Management – So you think you want to hire a consultant
In the present economic climate, lots of people are offering to provide you with consultancy for a fee. They come in a range of different flavors – from IT Consultants (several different sub-sections there) and HR consultants through to the relatively recent and rather relentless arrival of Social Media Consultants. And of course there are those wonderfully mysterious beasts – the Management Consultants. I spent several very happy years working as a management consultant.
Recently I looked at a site that claimed to be writing about consultancy. They declared that – “ Their [your friendly management consultant’s) primary responsibilities include determining the risk levels of business ventures and making educated projections concerning the long-term benefit of policies and practices.” This made my hair stand on end. Management consultants actually do what it says on the tin – they advise on the “management” of organizations. And some with particular expertise and experience may be qualified to do what that website suggested but that is not the majority. I feel very sorry for any aspiring business that puts themselves into the hands of a management consultant without doing their home work first.
Expertise and experience – looking for a “track record” – is very important when you want to hire any form of consultant. It can be fairly straight forward when it comes to the different kinds of traditional technical consultancy – for example, if you want to hire consultant from the engineering profession you can go to the relevant professional body to check what qualifications they should have. They will probably be able to advise you on how to find someone reliable, too. But again you will be concerned to ensure they have real, hardcore, expertise and experience.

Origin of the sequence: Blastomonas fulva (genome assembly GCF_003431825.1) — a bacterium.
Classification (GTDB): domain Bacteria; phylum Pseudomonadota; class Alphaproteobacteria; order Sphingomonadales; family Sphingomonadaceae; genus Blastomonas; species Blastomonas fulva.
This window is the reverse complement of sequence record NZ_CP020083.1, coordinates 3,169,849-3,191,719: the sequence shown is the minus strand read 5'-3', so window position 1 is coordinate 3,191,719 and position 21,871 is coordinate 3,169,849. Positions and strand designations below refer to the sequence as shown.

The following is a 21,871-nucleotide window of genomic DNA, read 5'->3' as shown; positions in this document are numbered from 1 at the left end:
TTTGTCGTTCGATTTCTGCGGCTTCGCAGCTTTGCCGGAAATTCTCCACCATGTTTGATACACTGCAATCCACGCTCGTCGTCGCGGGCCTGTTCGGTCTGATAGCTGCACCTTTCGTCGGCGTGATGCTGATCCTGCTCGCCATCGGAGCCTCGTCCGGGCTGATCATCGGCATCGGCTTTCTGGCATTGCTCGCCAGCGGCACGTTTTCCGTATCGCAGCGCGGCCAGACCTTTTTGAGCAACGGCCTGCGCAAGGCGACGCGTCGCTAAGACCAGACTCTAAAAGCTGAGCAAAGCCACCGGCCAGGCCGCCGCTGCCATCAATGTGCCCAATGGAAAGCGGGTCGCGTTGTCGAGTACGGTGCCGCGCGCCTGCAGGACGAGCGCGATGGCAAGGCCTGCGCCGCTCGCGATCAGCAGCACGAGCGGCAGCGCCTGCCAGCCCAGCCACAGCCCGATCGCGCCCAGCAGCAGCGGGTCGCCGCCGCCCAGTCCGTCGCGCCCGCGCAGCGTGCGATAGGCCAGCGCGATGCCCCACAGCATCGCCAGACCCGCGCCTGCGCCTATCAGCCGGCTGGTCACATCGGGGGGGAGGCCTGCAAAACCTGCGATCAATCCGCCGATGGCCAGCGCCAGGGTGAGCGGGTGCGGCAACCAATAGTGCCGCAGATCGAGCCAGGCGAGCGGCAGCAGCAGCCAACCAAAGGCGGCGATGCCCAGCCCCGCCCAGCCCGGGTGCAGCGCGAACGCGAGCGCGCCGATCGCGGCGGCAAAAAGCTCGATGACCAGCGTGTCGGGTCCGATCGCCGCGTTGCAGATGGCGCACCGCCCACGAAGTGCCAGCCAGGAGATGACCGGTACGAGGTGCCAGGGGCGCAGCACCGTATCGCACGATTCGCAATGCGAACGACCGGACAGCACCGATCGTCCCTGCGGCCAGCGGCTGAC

When you have an issue in planning or managing your organization, you may need a management consultant. Again, you need to look for someone who can deliver strong evidence of their ability to provide added-value solutions and demonstrate their experience in delivering impartial, professional interventions. Expect to see real and convincing examples of exactly what they have done in the past and what the results have been. Make sure you feel convinced – you need to know that you are going to be able to believe and act on their advice – otherwise you are wasting your money.
A skilled management consultant can bring a fresh and unique perspective coupled with the honesty that an organization cannot always get from their own employees. Good consultants are like gold dust and it is probably the equivalent of gold dust that you will have to pay for them – even in this climate. But if you choose them with care and then keep an eye on them to make sure they are delivering properly (yes, consultants need to be managed but that is the subject for another post), it will have been worth the investment.
Wendy Mason is a career coach. She helps people reach their goals and aspirations, without sacrificing their home and personal life. Before working as a coach, Wendy had a long career in both the public and private sectors in general management and consultancy as well as spells in HR. She now divides her time between coaching and writing. You can contact Wendy at firstname.lastname@example.org and find out more at http://wisewolfcoaching.com